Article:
The Last of Us Part II and Horizon Forbidden West each cost over $200 million (about Rs. 1,640 crore) to develop. A set of court documents from Sony, which feature inadequate and washed-out redaction, revealed the headcount and budget for both games, as the PlayStation parent tries to block Microsoft’s acquisition of Activision Blizzard. The documentation showed that the highly polarising The Last of Us Part II had roughly 200 full-time employees working on it and was budgeted at $220 million (about Rs. 1,805 crore). Development on it took longer than 70 months, starting in 2014 and ending in 2020 i.e., the launch year. Meanwhile, another first-party PlayStation release, Horizon Forbidden West, cost $212 million (about Rs. 1,739 crore) to make, with a developer headcount of over 300. Not to mention, it received a DLC called Burning Shores, earlier this year, which would have cost more.
Sony submitted these documents at the ongoing trial involving Microsoft and the US Federal Trade Commission (FTC), making a case for the importance of AAA gaming, as they seek Call of Duty’s presence on its consoles — even going into next-gen in 2028. PlayStation argues that if it does not have access to high-quality games, and if they’re only available on Xbox, it would cause its player base/ consumers to jump ship over to Team Green. Video game development is largely shrouded in secrecy, in order to avoid leaks before launch and capitalise on hype, but these documents offer a rare insight into AAA development. The time and money investment can often be disheartening if the game struggles to perform as expected. Expectations are very high and it’s only going to get more complex as we move away from standard technical features like ray tracing. In Sony’s case, however, both first-party PlayStation titles, seem to have paid off, with Horizon Forbidden West confirmed to have sold 8.4 million units, as of early May.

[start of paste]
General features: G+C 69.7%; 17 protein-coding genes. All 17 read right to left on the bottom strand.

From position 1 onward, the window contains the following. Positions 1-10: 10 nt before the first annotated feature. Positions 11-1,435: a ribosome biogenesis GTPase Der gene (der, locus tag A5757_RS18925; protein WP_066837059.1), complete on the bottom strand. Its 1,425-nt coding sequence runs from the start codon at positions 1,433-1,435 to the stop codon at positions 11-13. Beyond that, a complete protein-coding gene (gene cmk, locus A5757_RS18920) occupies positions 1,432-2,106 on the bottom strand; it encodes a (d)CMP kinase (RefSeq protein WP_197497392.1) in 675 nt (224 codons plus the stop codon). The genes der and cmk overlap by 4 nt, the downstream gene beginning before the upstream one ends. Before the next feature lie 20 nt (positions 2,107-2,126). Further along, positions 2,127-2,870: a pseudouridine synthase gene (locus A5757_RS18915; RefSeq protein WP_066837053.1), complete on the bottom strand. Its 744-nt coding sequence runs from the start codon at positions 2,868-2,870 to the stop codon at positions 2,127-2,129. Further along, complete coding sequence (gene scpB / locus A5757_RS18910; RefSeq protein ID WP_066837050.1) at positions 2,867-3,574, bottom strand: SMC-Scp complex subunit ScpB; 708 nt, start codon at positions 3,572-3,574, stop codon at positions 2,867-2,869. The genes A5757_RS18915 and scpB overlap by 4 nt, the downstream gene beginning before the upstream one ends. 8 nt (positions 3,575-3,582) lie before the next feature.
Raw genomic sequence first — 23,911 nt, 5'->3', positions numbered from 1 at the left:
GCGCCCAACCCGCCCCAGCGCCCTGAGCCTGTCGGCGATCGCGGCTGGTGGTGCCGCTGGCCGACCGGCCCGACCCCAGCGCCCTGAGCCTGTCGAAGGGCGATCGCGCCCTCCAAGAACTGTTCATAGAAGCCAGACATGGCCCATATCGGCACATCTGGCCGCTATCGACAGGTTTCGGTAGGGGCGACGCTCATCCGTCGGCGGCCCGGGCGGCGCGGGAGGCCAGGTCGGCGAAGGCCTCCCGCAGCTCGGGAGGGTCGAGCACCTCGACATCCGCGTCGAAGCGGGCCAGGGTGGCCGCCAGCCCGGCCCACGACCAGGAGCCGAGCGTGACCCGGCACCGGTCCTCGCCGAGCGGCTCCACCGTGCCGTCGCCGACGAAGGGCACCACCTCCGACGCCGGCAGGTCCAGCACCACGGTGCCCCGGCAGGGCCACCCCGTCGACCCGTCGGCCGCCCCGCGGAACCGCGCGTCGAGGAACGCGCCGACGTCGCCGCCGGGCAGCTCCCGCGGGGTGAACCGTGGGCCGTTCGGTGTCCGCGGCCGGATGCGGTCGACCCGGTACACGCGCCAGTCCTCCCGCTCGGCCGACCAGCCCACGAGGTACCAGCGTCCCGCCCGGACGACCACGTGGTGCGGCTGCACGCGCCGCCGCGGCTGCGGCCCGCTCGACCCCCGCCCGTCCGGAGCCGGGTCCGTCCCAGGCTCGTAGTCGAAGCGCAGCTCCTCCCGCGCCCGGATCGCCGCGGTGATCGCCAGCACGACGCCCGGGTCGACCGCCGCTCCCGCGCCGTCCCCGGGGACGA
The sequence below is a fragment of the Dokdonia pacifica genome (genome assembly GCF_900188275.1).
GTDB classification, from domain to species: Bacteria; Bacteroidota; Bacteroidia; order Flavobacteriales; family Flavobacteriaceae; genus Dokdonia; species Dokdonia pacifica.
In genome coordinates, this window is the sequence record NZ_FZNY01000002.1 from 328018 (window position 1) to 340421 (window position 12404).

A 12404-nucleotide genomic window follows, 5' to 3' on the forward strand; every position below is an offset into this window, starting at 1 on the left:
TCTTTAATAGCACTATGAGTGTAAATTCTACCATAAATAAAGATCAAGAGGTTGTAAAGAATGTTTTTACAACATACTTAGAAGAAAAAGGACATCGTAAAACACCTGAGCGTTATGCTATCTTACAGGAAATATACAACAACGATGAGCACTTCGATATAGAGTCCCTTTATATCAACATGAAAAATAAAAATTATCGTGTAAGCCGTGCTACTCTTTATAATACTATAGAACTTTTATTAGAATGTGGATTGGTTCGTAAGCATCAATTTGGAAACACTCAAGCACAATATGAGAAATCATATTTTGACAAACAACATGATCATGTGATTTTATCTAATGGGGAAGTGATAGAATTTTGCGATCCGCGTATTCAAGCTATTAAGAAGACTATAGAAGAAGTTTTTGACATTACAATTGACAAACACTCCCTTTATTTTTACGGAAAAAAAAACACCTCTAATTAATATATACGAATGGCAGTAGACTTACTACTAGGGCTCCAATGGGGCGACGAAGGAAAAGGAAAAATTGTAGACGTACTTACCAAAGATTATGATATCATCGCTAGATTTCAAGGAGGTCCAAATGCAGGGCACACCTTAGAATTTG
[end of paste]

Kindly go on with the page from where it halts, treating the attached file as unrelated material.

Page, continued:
Turns out, the documents were pulled from the evidence list due to bad redaction, though it’s unclear if the numbers consider the marketing costs as well. Not to mention, game studios are often known for outsourcing some of their work to other developers, which would balloon the budget a bit more. Such high costs cause game companies to take lesser risks and largely rely on expanding on existing IP, be it through sequels, remakes or adaptations to other forms of media. “Highly successful AAA games also create deep and ongoing engagement with players,” the document from Sony reads. “Many players will invest hundreds of hours per year in playing their favourite AAA games.” An IGN report adds that Sony sees Call of Duty as a “critical component of PlayStation’s competitiveness,” as the title is played by tens of millions of users. Robust multiplayer is also a key component of the franchise.
Microsoft CEO Satya Nadella also appeared on the witness stand, claiming that if things were up to him, he would get rid of console exclusives altogether. However, the “dominant player,” as he refers to Sony PlayStation, has defined a market competition using exclusives — such as God of War, Spider-Man, and The Last of Us — which prevents him from changing the status. “I grew up in a company that always believed that software should run on as many platforms as possible,” Nadella said, disagreeing that Xbox would have exclusive access to Call of Duty. “It makes no economic sense and no strategic sense.” Xbox previously agreed to license CoD to its rivals, via a 10-year contract, which Sony refused to respond to.